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Kim vows to boost military capability, but says South Korea or the US are not the enemy

North Korean leader Kim Jong-un delivers a speech during a visit to a defense development exhibition, Self-Defence-2021, in Pyongyang on Monday. (KCNA-Yonhap)
North Korean leader Kim Jong-un delivers a speech during a visit to a defense development exhibition, Self-Defence-2021, in Pyongyang on Monday. (KCNA-Yonhap)

North Korean leader Kim Jong-un has vowed to build a powerful military to strengthen war deterrence, but insisted that the country’s main enemy is “war itself,” and not South Korea or the US.

Kim made the remarks Monday as he gave a rare speech at a defense development exhibition to mark the previous day’s 76th founding anniversary of the ruling Workers’ Party, the North’s official Korea Central News Agency said Tuesday.

It was the first time the North held such an exhibition, according to the Unification Ministry here, which displayed a variety of weapons the country developed in the last five years, including its Hwasong-16 intercontinental ballistic missile and the Hwasong-8 hypersonic missile it debuted last month.

“We are not discussing war with anyone, but rather to prevent war itself and to increase war deterrence for the protection of national sovereignty,” Kim said “Our main enemy is the war itself, and not a certain country or forces like South Korea or the US.”

He stressed that the North’s peace efforts did not in any way mean giving up its rights to self-defense, noting the military buildup is to cope with what he called “hostile forces” against Pyongyang. 

Kim then accused the US of causing tension in the region with its “wrong judgments and actions,” calling it a “source” of instability on the Korean Peninsula.

“For our descendants we need to be strong. We need to first be strong,” Kim said, stressing that a consistent buildup of its military is required in line with instability on the peninsula.

He added that the military threats the North faced were different from what it saw 10, five or three years ago.

Meanwhile, the North attacked South Korea for its “hypocrisy” and “double standards,” repeating earlier accusations. It took issue with the South condemning the North’s weapons development tests as “provocations” and “threats” while it builds up its own military capabilities, including purchases of high-tech weaponry from the US.

“South Korea’s unrestricted and dangerous efforts to strengthen its military are destroying the military balance on the peninsula and increasing military instability and danger,” said Kim.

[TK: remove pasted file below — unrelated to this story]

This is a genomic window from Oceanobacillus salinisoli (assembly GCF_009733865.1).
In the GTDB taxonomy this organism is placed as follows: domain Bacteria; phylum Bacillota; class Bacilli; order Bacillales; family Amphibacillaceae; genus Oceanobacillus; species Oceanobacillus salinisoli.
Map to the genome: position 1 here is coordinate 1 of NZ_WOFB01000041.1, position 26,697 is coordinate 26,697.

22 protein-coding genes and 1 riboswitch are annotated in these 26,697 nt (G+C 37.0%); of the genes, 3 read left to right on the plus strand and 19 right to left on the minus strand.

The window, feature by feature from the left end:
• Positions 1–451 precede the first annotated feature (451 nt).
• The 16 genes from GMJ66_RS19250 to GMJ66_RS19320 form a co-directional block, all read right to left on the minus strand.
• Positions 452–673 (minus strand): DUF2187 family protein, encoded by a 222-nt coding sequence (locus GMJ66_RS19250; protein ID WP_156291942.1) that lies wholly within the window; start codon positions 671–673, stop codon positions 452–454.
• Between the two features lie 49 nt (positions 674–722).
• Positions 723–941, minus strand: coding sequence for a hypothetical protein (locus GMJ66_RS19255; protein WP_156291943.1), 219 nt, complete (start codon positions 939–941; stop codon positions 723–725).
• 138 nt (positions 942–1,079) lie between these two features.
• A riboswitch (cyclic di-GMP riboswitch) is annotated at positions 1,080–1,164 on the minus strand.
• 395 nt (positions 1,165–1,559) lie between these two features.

But the leader still said South Korea was not the one the North’s military forces had to fight against and that its military buildup was not targeted at the South, stressing the “horrific history” of conflict among the same people should not be repeated on this land again.

The Unification Ministry said it views Kim’s remark as repeating its earlier stance that the leader delivered last month at the parliament, criticizing Seoul’s military modernization and its “double-dealing attitude,” while demanding the US withdraw what it calls a “hostile policy,”

South Korea’s military said that the intelligence authorities of Seoul and Washington are currently analyzing weapons displayed at the exhibition.

North Korea’s conflicting messages come as the regime continued with a flurry of missile tests last month -- its first weapons launches in six months. It tested a new cruise missile followed by two short-range ballistic missiles on Sept. 15 in defiance of UN Security Council resolutions banning the North from developing or testing nuclear weapons or ballistic missiles.

The North also tested a new “hypersonic” missile, followed by a new type of anti-aircraft missile.

While the North has dismissed the US’ offer to resume dialogue through a series of messages, it expressed willingness to resume talks with South Korea.

The move is seen as the North’s attempt to build up its nuclear deterrent while driving a wedge between Seoul and Washington. Experts also say the North’s mixed messages are aimed at pressing Seoul, which desires to improve inter-Korean ties, to take action in its favor, such as by convincing Washington to ease sanctions.

Last week, the inter-Korean hotlines were restored, about two months after Pyongyang unilaterally cut off contact in August, raising cautious hopes of an inter-Korean rapprochement.

By Ahn Sung-mi (sahn@heraldcorp.com)
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